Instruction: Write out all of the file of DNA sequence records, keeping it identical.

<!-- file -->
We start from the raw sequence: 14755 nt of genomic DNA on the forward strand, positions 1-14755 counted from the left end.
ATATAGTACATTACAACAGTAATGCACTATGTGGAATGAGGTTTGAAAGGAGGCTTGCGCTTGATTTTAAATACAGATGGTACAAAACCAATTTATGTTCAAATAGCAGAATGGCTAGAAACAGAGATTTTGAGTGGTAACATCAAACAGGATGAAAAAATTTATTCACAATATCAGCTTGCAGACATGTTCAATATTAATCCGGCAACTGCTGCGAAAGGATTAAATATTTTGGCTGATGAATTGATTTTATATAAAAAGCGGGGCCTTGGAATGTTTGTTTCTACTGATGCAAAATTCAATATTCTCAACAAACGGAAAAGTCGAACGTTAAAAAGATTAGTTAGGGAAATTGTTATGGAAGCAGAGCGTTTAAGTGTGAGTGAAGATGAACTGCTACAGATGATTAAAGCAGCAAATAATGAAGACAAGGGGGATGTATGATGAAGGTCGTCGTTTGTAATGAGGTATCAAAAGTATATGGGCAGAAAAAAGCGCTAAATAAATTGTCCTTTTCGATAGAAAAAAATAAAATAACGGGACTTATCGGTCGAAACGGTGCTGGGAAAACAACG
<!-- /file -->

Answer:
We start from the raw sequence: 14755 nt of genomic DNA on the forward strand, positions 1-14755 counted from the left end.
ATATAGTACATTACAACAGTAATGCACTATGTGGAATGAGGTTTGAAAGGAGGCTTGCGCTTGATTTTAAATACAGATGGTACAAAACCAATTTATGTTCAAATAGCAGAATGGCTAGAAACAGAGATTTTGAGTGGTAACATCAAACAGGATGAAAAAATTTATTCACAATATCAGCTTGCAGACATGTTCAATATTAATCCGGCAACTGCTGCGAAAGGATTAAATATTTTGGCTGATGAATTGATTTTATATAAAAAGCGGGGCCTTGGAATGTTTGTTTCTACTGATGCAAAATTCAATATTCTCAACAAACGGAAAAGTCGAACGTTAAAAAGATTAGTTAGGGAAATTGTTATGGAAGCAGAGCGTTTAAGTGTGAGTGAAGATGAACTGCTACAGATGATTAAAGCAGCAAATAATGAAGACAAGGGGGATGTATGATGAAGGTCGTCGTTTGTAATGAGGTATCAAAAGTATATGGGCAGAAAAAAGCGCTAAATAAATTGTCCTTTTCGATAGAAAAAAATAAAATAACGGGACTTATCGGTCGAAACGGTGCTGGGAAAACAACG